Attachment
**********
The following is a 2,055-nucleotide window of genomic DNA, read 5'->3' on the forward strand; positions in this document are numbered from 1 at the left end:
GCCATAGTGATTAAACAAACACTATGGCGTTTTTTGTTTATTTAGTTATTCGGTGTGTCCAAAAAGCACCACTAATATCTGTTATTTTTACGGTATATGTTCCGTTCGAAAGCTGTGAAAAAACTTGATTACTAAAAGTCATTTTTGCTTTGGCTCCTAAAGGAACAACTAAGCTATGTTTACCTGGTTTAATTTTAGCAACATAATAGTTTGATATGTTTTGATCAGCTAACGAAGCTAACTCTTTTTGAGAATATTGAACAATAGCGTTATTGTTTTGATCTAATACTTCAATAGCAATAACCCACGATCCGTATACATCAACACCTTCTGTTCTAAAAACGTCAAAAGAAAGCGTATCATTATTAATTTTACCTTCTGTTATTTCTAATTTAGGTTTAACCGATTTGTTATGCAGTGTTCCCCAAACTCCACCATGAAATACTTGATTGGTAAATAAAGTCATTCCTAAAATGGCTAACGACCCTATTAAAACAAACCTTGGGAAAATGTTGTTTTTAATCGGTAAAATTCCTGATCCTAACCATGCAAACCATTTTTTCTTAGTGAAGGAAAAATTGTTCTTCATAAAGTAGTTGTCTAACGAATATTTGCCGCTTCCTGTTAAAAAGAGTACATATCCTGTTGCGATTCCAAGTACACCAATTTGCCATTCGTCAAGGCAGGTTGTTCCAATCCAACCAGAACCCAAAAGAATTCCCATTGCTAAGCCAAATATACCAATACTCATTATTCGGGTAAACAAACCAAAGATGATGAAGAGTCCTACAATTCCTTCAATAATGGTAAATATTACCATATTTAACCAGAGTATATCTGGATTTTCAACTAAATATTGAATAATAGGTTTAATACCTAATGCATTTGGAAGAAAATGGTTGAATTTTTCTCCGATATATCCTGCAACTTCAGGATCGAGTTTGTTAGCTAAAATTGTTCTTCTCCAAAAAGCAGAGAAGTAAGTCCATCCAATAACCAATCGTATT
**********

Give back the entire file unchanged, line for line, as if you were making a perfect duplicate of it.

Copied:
The following is a 2,055-nucleotide window of genomic DNA, read 5'->3' on the forward strand; positions in this document are numbered from 1 at the left end:
GCCATAGTGATTAAACAAACACTATGGCGTTTTTTGTTTATTTAGTTATTCGGTGTGTCCAAAAAGCACCACTAATATCTGTTATTTTTACGGTATATGTTCCGTTCGAAAGCTGTGAAAAAACTTGATTACTAAAAGTCATTTTTGCTTTGGCTCCTAAAGGAACAACTAAGCTATGTTTACCTGGTTTAATTTTAGCAACATAATAGTTTGATATGTTTTGATCAGCTAACGAAGCTAACTCTTTTTGAGAATATTGAACAATAGCGTTATTGTTTTGATCTAATACTTCAATAGCAATAACCCACGATCCGTATACATCAACACCTTCTGTTCTAAAAACGTCAAAAGAAAGCGTATCATTATTAATTTTACCTTCTGTTATTTCTAATTTAGGTTTAACCGATTTGTTATGCAGTGTTCCCCAAACTCCACCATGAAATACTTGATTGGTAAATAAAGTCATTCCTAAAATGGCTAACGACCCTATTAAAACAAACCTTGGGAAAATGTTGTTTTTAATCGGTAAAATTCCTGATCCTAACCATGCAAACCATTTTTTCTTAGTGAAGGAAAAATTGTTCTTCATAAAGTAGTTGTCTAACGAATATTTGCCGCTTCCTGTTAAAAAGAGTACATATCCTGTTGCGATTCCAAGTACACCAATTTGCCATTCGTCAAGGCAGGTTGTTCCAATCCAACCAGAACCCAAAAGAATTCCCATTGCTAAGCCAAATATACCAATACTCATTATTCGGGTAAACAAACCAAAGATGATGAAGAGTCCTACAATTCCTTCAATAATGGTAAATATTACCATATTTAACCAGAGTATATCTGGATTTTCAACTAAATATTGAATAATAGGTTTAATACCTAATGCATTTGGAAGAAAATGGTTGAATTTTTCTCCGATATATCCTGCAACTTCAGGATCGAGTTTGTTAGCTAAAATTGTTCTTCTCCAAAAAGCAGAGAAGTAAGTCCATCCAATAACCAATCGTATT